I’ve been celibate now for three years. On the few occasions I’ve given myself an orgasm in that time, the following days feel like equal parts sleep deprivation, starvation, and the world’s worst hangover all mixed into a sinister concoction. The problem with abstinence, however, is that the body of a 28-year-old man is accustomed to having orgasms, and it isn’t afraid to take care of business on its own. In other words, if I go a few weeks without having an orgasm, I usually wake up sometime around four o’clock in the morning with my sheets soiled and remnants of some secret sexual fantasy still floating around my mind. These wet dreams scare me. And not just because they have been way more frequent than during puberty. They scare me because I am helpless in preventing them, and they still leave me with the miserable post-orgasm hangover. Sexuality has become a vicious cycle for me. One in which I either give myself an orgasm and pay the price, or I wait for my subconscious to do it in my sleep.

The weird thing about chronic illness, at least for me, is no doctors, nurses, or even patients, seem to talk about sex. A connection between the two is not mentioned in medical pamphlets, or in any of the patient-targeted material I’ve read. Myalgic encephalomyelitis is among the diseases with the lowest amount of government research funding in the United States. There have only been a handful of studies done on sexual dysfunction in patients with myalgic encephalomyelitis; they have all been limited to women and performed abroad. Perhaps this is why nobody talks about sex and chronic illness, or how the urge for sex is still there, but the ability to perform is not. Nobody warns of how the little square condom wrappers on your nightstand will one day vanish, only to be replaced by little square alcohol pads used to sterilize the IV in your arm.

The harsh reality is, I don’t know if I will ever have sex again. At the moment, I don’t even feel like trying; it only makes me sicker. Hopefully one day that will change. In the meantime, I have found peace in remaining celibate. And I know, without a doubt, that as soon as my body can handle sexual exertion again, and I find myself with an attractive and understanding woman in my bed, the rest of me will certainly oblige the urge to have sex.

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A Personal Plea To Protest 

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I’ve never been one to protest, well, unless you count not shopping at a certain large retail store whose name rhymes with Falmart. So what I’m about to ask of anyone reading this might seem a bit hypocritical. But that’s okay, I’m gonna ask anyway.

Those of you who have been privy to my struggle with ME/CFS for the last six years probably didn’t know how bad things would get, I certainly didn’t. It’s a dangerous, scary, and misunderstood disease that not only needs more awareness, it also needs more private and government research funding.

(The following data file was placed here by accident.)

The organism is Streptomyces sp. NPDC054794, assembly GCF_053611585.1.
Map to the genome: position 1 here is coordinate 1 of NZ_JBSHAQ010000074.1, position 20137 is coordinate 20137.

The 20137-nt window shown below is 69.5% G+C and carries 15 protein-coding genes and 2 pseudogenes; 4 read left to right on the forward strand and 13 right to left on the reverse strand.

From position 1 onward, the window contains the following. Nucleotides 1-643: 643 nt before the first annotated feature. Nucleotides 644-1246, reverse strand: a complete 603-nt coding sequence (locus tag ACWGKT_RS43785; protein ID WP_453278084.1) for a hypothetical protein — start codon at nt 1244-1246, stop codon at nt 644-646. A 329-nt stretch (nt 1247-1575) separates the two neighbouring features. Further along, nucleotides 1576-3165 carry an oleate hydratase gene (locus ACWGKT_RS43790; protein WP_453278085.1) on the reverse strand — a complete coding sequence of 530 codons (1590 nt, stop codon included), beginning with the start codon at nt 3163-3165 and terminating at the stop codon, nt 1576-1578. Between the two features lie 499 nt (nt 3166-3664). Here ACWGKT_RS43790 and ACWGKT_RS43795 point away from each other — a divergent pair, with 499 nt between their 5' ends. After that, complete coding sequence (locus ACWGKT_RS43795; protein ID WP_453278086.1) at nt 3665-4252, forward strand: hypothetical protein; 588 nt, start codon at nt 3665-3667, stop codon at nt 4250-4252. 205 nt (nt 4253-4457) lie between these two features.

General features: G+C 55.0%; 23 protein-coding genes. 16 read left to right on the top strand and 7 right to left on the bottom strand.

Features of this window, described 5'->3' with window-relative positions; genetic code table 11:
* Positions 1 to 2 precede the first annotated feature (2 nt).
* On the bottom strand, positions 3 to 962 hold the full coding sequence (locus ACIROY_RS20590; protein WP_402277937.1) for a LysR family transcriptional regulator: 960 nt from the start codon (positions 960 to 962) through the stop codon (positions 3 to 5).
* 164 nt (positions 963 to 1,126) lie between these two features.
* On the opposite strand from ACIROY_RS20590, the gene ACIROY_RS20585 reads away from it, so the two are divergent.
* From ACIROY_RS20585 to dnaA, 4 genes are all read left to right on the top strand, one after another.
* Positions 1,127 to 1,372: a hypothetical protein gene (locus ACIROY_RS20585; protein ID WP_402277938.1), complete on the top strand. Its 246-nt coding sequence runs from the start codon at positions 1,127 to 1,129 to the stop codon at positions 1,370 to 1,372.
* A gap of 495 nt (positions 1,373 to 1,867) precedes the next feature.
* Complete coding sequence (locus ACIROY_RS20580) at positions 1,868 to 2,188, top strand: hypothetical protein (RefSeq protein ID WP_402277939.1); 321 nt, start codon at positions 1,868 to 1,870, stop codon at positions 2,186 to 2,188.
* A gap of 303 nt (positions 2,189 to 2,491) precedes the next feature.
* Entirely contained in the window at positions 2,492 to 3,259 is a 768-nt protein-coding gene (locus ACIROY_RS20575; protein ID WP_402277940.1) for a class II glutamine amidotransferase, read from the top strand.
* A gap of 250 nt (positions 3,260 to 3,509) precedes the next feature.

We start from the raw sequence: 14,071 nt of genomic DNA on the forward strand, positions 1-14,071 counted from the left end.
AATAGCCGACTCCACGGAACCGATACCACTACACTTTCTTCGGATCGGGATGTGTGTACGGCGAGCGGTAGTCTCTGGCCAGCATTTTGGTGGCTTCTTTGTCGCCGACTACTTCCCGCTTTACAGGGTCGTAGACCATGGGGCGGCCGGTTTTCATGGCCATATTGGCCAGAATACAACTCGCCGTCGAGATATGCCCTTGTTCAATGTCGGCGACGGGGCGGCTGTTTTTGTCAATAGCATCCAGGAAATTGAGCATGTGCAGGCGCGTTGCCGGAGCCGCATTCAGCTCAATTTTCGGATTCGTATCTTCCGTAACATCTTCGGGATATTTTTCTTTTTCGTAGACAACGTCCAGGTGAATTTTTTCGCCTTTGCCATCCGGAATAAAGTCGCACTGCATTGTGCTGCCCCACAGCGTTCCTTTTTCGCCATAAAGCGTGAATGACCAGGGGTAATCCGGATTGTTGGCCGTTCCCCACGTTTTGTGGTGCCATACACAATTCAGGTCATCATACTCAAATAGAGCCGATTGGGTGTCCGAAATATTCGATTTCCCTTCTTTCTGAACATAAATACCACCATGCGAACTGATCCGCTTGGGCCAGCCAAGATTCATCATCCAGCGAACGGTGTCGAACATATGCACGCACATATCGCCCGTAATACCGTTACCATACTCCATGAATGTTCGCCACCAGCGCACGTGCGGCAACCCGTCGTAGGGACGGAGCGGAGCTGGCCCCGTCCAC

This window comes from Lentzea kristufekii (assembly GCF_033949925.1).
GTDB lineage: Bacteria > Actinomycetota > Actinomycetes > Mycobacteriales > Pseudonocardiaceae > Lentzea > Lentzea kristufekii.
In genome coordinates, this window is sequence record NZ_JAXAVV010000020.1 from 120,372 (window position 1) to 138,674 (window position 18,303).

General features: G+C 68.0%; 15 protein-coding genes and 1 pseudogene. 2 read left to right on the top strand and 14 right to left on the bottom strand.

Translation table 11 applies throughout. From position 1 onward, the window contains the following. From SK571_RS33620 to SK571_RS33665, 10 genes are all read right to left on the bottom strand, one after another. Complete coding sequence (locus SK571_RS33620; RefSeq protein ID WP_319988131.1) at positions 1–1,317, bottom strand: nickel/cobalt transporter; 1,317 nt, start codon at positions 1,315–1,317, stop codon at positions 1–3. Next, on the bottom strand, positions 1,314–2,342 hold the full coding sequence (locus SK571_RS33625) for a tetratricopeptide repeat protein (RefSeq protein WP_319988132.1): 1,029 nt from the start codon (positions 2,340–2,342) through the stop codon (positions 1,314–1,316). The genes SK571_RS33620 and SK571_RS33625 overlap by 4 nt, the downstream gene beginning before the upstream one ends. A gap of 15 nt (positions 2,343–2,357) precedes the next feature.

Before I got sick I would have given priority to a disease like Parkinson’s or MS, but now I know the exact serious of MECFS; it nearly killed me. For that reason I ask you and anyone you are willing to share this post with, to donate to one of the amazing organizations busting their butt to better understand this mysterious disease. I personally recommend the Open Medicine Foundation or Blue Ribbon Foundation. Both are at the forefront of what needs to change in our healthcare system in order to cure MECFS.

Lastly, and perhaps most importantly in the immediate, is protesting on September 27th. This Tuesday people from all over the world will unite as part of the Millions Missing campaign. 25 cities scattered around the globe will feature protests. Here in the U.S., protests will be held everywhere from Boston and D.C. to Seattle and San Francisco (City Hall at 11 am). It is expected to be the largest and most widespread MECFS protest ever. I hope you will participate. If not for the cause itself, then for me or one of the many lives this horrible disease has tainted. In many cases, including my own current situation, attending the protest is physically impossible. That’s why we need your help.

Now I’m not asking you to kneel during the national anthem, or to stop eating solid food for 18 months, I’m merely asking you to be present for 10 minutes out of your day. And if you can’t make it to protest in one of the major cities, perhaps you can do something in your hometown like tie a blue ribbon to your car or mailbox, or sport a bracelet on your wrist.

At the very least, I hope you will take a few seconds on Tuesday to first remember how much this disease truly sucks, and then to post a message on your social media accounts using the Millions Missing hashtag (#MillionsMissing).

For any or all of the aforementioned participation I thank you in advance. It is these tiny gestures that appeal to my emotions and touch me the most.